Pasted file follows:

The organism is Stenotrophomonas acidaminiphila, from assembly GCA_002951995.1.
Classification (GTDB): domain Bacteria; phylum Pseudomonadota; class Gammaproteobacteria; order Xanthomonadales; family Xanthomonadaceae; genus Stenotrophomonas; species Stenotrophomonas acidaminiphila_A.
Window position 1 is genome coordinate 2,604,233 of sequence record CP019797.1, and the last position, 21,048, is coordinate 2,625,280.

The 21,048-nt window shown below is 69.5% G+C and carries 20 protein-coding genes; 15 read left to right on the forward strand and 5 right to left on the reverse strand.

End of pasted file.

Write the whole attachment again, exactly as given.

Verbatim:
The organism is Stenotrophomonas acidaminiphila, from assembly GCA_002951995.1.
Classification (GTDB): domain Bacteria; phylum Pseudomonadota; class Gammaproteobacteria; order Xanthomonadales; family Xanthomonadaceae; genus Stenotrophomonas; species Stenotrophomonas acidaminiphila_A.
Window position 1 is genome coordinate 2,604,233 of sequence record CP019797.1, and the last position, 21,048, is coordinate 2,625,280.

The 21,048-nt window shown below is 69.5% G+C and carries 20 protein-coding genes; 15 read left to right on the forward strand and 5 right to left on the reverse strand.